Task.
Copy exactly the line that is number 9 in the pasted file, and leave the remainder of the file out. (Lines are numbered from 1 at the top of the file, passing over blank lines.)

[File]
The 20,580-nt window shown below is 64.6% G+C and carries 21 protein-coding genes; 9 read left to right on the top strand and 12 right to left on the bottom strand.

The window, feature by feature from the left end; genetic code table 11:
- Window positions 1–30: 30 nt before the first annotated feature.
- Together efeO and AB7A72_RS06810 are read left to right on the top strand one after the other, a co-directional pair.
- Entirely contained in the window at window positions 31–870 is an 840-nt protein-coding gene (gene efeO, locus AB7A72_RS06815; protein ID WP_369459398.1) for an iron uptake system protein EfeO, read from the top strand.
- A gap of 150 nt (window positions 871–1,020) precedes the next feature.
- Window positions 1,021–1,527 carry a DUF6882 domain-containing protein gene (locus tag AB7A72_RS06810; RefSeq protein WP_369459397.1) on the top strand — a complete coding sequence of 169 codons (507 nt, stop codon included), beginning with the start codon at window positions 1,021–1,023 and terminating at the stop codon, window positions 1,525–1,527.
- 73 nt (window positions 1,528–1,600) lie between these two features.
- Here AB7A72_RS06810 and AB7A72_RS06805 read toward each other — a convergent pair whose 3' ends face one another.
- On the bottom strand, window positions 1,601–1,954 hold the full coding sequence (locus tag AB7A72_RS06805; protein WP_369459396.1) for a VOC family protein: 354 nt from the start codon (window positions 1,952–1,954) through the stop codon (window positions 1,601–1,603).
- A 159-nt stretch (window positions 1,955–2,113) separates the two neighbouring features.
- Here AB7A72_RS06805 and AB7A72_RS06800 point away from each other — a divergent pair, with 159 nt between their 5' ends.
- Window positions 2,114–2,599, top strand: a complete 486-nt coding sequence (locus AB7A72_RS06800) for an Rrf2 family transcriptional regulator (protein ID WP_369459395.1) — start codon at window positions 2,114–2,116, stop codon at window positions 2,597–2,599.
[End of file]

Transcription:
- Here AB7A72_RS06810 and AB7A72_RS06805 read toward each other — a convergent pair whose 3' ends face one another.